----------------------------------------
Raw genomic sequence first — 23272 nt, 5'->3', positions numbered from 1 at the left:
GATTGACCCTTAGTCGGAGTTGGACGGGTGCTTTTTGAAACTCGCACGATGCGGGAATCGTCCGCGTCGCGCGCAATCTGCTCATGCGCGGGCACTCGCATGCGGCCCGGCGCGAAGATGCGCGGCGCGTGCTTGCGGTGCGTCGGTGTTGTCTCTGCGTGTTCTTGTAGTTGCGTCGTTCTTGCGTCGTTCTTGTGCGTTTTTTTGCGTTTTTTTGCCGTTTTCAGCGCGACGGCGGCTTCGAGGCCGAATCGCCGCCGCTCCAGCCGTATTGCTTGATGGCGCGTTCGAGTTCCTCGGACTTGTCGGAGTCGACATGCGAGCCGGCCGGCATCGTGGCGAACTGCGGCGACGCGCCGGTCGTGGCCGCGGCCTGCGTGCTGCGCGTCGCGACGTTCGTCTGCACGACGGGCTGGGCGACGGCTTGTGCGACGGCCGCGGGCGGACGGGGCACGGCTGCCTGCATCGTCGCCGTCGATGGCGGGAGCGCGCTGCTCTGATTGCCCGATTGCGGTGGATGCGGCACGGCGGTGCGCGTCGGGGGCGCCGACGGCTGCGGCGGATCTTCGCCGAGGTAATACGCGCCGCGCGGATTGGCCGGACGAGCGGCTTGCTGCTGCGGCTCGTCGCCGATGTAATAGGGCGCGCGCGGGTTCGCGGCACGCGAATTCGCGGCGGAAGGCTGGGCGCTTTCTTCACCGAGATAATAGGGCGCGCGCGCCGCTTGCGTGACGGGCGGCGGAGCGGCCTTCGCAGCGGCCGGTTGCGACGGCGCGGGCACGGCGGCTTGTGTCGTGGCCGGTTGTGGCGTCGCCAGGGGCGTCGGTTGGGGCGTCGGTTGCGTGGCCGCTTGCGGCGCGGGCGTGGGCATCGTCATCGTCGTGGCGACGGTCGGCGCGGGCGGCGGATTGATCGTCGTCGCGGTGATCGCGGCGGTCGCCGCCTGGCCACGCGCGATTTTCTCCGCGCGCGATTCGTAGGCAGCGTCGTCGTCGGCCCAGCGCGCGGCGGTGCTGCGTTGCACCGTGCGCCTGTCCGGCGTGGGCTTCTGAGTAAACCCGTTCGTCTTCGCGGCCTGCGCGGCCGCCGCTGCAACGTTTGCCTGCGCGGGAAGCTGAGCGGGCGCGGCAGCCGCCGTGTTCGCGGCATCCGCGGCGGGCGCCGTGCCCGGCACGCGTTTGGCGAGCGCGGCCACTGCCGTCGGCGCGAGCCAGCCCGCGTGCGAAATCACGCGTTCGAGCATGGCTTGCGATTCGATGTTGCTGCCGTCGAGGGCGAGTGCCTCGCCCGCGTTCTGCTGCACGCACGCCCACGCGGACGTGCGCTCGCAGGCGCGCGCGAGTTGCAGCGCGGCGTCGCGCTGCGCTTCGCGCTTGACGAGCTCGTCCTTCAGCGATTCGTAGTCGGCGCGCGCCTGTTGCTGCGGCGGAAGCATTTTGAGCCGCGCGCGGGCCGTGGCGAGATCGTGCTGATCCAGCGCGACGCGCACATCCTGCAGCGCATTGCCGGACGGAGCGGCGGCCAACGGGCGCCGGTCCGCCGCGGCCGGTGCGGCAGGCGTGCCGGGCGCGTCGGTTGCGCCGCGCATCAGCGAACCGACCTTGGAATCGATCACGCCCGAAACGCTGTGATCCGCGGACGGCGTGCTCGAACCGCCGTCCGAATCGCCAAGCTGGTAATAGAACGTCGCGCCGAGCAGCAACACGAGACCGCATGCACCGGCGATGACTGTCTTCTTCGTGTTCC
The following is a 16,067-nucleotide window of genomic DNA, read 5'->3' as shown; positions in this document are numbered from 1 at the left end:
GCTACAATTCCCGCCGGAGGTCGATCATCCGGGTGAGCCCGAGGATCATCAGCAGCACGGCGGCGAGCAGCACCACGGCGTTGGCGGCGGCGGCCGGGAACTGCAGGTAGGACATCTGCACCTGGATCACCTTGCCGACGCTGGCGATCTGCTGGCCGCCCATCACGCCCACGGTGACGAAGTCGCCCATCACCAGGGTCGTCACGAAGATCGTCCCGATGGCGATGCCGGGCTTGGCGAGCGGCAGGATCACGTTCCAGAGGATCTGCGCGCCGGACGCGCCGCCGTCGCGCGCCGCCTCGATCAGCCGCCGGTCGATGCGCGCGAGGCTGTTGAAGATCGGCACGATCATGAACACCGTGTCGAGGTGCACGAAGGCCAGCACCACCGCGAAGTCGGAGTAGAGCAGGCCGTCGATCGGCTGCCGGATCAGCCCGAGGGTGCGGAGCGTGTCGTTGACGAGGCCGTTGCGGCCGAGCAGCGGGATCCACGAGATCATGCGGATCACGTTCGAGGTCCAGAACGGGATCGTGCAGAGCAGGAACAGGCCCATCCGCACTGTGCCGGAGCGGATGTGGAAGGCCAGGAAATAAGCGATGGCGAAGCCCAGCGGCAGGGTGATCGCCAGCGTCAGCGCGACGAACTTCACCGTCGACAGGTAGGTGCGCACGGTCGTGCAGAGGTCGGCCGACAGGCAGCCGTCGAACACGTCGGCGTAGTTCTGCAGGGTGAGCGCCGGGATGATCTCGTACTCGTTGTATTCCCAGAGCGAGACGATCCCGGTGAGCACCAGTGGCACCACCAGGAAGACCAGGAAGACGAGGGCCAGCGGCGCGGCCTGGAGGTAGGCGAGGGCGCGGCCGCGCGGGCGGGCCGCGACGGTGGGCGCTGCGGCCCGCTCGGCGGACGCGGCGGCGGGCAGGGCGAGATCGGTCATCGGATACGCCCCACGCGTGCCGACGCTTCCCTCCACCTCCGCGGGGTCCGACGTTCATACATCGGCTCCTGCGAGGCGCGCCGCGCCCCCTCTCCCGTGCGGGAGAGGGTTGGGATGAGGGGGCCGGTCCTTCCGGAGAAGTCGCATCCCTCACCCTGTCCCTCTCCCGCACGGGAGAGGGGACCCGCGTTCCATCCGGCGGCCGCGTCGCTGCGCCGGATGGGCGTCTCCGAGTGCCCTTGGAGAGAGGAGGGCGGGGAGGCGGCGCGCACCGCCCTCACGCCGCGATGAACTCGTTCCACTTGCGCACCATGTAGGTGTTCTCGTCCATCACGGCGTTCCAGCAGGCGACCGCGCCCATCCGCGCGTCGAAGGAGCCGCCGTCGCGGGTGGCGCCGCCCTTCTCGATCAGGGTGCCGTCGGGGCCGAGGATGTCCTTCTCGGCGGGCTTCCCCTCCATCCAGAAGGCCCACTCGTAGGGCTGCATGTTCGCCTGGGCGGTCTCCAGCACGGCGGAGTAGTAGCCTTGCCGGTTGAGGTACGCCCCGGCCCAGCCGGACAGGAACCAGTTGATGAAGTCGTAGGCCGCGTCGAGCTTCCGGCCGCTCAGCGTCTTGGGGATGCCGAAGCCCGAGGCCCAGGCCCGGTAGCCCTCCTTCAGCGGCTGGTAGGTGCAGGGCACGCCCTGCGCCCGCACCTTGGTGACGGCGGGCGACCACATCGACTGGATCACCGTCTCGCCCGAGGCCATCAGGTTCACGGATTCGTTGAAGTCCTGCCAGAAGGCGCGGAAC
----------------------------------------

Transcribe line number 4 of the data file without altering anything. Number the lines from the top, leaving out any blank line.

GCTACAATTCCCGCCGGAGGTCGATCATCCGGGTGAGCCCGAGGATCATCAGCAGCACGGCGGCGAGCAGCACCACGGCGTTGGCGGCGGCGGCCGGGAACTGCAGGTAGGACATCTGCACCTGGATCACCTTGCCGACGCTGGCGATCTGCTGGCCGCCCATCACGCCCACGGTGACGAAGTCGCCCATCACCAGGGTCGTCACGAAGATCGTCCCGATGGCGATGCCGGGCTTGGCGAGCGGCAGGATCACGTTCCAGAGGATCTGCGCGCCGGACGCGCCGCCGTCGCGCGCCGCCTCGATCAGCCGCCGGTCGATGCGCGCGAGGCTGTTGAAGATCGGCACGATCATGAACACCGTGTCGAGGTGCACGAAGGCCAGCACCACCGCGAAGTCGGAGTAGAGCAGGCCGTCGATCGGCTGCCGGATCAGCCCGAGGGTGCGGAGCGTGTCGTTGACGAGGCCGTTGCGGCCGAGCAGCGGGATCCACGAGATCATGCGGATCACGTTCGAGGTCCAGAACGGGATCGTGCAGAGCAGGAACAGGCCCATCCGCACTGTGCCGGAGCGGATGTGGAAGGCCAGGAAATAAGCGATGGCGAAGCCCAGCGGCAGGGTGATCGCCAGCGTCAGCGCGACGAACTTCACCGTCGACAGGTAGGTGCGCACGGTCGTGCAGAGGTCGGCCGACAGGCAGCCGTCGAACACGTCGGCGTAGTTCTGCAGGGTGAGCGCCGGGATGATCTCGTACTCGTTGTATTCCCAGAGCGAGACGATCCCGGTGAGCACCAGTGGCACCACCAGGAAGACCAGGAAGACGAGGGCCAGCGGCGCGGCCTGGAGGTAGGCGAGGGCGCGGCCGCGCGGGCGGGCCGCGACGGTGGGCGCTGCGGCCCGCTCGGCGGACGCGGCGGCGGGCAGGGCGAGATCGGTCATCGGATACGCCCCACGCGTGCCGACGCTTCCCTCCACCTCCGCGGGGTCCGACGTTCATACATCGGCTCCTGCGAGGCGCGCCGCGCCCCCTCTCCCGTGCGGGAGAGGGTTGGGATGAGGGGGCCGGTCCTTCCGGAGAAGTCGCATCCCTCACCCTGTCCCTCTCCCGCACGGGAGAGGGGACCCGCGTTCCATCCGGCGGCCGCGTCGCTGCGCCGGATGGGCGTCTCCGAGTGCCCTTGGAGAGAGGAGGGCGGGGAGGCGGCGCGCACCGCCCTCACGCCGCGATGAACTCGTTCCACTTGCGCACCATGTAGGTGTTCTCGTCCATCACGGCGTTCCAGCAGGCGACCGCGCCCATCCGCGCGTCGAAGGAGCCGCCGTCGCGGGTGGCGCCGCCCTTCTCGATCAGGGTGCCGTCGGGGCCGAGGATGTCCTTCTCGGCGGGCTTCCCCTCCATCCAGAAGGCCCACTCGTAGGGCTGCATGTTCGCCTGGGCGGTCTCCAGCACGGCGGAGTAGTAGCCTTGCCGGTTGAGGTACGCCCCGGCCCAGCCGGACAGGAACCAGTTGATGAAGTCGTAGGCCGCGTCGAGCTTCCGGCCGCTCAGCGTCTTGGGGATGCCGAAGCCCGAGGCCCAGGCCCGGTAGCCCTCCTTCAGCGGCTGGTAGGTGCAGGGCACGCCCTGCGCCCGCACCTTGGTGACGGCGGGCGACCACATCGACTGGATCACCGTCTCGCCCGAGGCCATCAGGTTCACGGATTCGTTGAAGTCCTGCCAGAAGGCGCGGAAC